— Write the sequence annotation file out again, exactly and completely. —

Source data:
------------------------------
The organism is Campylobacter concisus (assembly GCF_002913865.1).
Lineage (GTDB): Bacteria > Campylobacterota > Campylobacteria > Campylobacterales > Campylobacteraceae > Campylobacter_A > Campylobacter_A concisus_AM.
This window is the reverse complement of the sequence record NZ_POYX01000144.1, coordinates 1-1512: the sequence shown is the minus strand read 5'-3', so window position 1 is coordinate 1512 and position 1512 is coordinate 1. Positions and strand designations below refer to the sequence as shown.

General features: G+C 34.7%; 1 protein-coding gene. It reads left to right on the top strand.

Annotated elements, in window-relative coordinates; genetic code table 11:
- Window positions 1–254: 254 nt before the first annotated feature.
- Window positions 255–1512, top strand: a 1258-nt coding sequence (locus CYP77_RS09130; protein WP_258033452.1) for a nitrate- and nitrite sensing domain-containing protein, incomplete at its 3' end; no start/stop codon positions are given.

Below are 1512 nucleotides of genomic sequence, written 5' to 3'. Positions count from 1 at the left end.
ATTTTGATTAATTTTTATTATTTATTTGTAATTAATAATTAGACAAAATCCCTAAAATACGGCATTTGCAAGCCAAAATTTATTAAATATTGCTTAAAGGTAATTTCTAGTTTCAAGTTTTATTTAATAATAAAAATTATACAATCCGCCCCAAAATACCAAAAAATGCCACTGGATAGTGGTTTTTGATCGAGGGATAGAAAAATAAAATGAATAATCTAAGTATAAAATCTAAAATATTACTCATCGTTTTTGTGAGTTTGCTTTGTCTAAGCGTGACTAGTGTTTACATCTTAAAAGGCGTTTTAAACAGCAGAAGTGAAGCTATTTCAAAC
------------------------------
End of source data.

The organism is Campylobacter concisus (assembly GCF_002913865.1).
Lineage (GTDB): Bacteria > Campylobacterota > Campylobacteria > Campylobacterales > Campylobacteraceae > Campylobacter_A > Campylobacter_A concisus_AM.
This window is the reverse complement of the sequence record NZ_POYX01000144.1, coordinates 1-1512: the sequence shown is the minus strand read 5'-3', so window position 1 is coordinate 1512 and position 1512 is coordinate 1. Positions and strand designations below refer to the sequence as shown.

General features: G+C 34.7%; 1 protein-coding gene. It reads left to right on the top strand.

Annotated elements, in window-relative coordinates; genetic code table 11:
- Window positions 1–254: 254 nt before the first annotated feature.
- Window positions 255–1512, top strand: a 1258-nt coding sequence (locus CYP77_RS09130; protein WP_258033452.1) for a nitrate- and nitrite sensing domain-containing protein, incomplete at its 3' end; no start/stop codon positions are given.

Below are 1512 nucleotides of genomic sequence, written 5' to 3'. Positions count from 1 at the left end.
ATTTTGATTAATTTTTATTATTTATTTGTAATTAATAATTAGACAAAATCCCTAAAATACGGCATTTGCAAGCCAAAATTTATTAAATATTGCTTAAAGGTAATTTCTAGTTTCAAGTTTTATTTAATAATAAAAATTATACAATCCGCCCCAAAATACCAAAAAATGCCACTGGATAGTGGTTTTTGATCGAGGGATAGAAAAATAAAATGAATAATCTAAGTATAAAATCTAAAATATTACTCATCGTTTTTGTGAGTTTGCTTTGTCTAAGCGTGACTAGTGTTTACATCTTAAAAGGCGTTTTAAACAGCAGAAGTGAAGCTATTTCAAAC